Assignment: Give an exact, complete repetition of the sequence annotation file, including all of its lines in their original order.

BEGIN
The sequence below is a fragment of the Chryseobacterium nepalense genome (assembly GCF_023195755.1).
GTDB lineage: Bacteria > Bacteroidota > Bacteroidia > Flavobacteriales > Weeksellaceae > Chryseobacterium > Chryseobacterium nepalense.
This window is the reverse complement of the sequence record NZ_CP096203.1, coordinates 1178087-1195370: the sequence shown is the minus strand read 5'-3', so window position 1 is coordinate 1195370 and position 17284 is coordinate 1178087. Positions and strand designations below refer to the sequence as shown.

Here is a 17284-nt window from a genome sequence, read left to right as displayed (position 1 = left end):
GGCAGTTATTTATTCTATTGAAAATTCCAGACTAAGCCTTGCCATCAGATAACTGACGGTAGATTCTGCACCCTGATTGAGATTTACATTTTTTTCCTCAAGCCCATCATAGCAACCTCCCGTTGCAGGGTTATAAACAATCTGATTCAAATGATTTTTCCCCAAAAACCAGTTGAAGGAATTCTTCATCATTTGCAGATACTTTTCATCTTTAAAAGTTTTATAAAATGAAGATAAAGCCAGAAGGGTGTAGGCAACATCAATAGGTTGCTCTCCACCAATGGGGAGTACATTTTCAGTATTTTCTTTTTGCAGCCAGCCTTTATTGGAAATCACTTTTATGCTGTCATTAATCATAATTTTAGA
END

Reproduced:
The sequence below is a fragment of the Chryseobacterium nepalense genome (assembly GCF_023195755.1).
GTDB lineage: Bacteria > Bacteroidota > Bacteroidia > Flavobacteriales > Weeksellaceae > Chryseobacterium > Chryseobacterium nepalense.
This window is the reverse complement of the sequence record NZ_CP096203.1, coordinates 1178087-1195370: the sequence shown is the minus strand read 5'-3', so window position 1 is coordinate 1195370 and position 17284 is coordinate 1178087. Positions and strand designations below refer to the sequence as shown.

Here is a 17284-nt window from a genome sequence, read left to right as displayed (position 1 = left end):
GGCAGTTATTTATTCTATTGAAAATTCCAGACTAAGCCTTGCCATCAGATAACTGACGGTAGATTCTGCACCCTGATTGAGATTTACATTTTTTTCCTCAAGCCCATCATAGCAACCTCCCGTTGCAGGGTTATAAACAATCTGATTCAAATGATTTTTCCCCAAAAACCAGTTGAAGGAATTCTTCATCATTTGCAGATACTTTTCATCTTTAAAAGTTTTATAAAATGAAGATAAAGCCAGAAGGGTGTAGGCAACATCAATAGGTTGCTCTCCACCAATGGGGAGTACATTTTCAGTATTTTCTTTTTGCAGCCAGCCTTTATTGGAAATCACTTTTATGCTGTCATTAATCATAATTTTAGA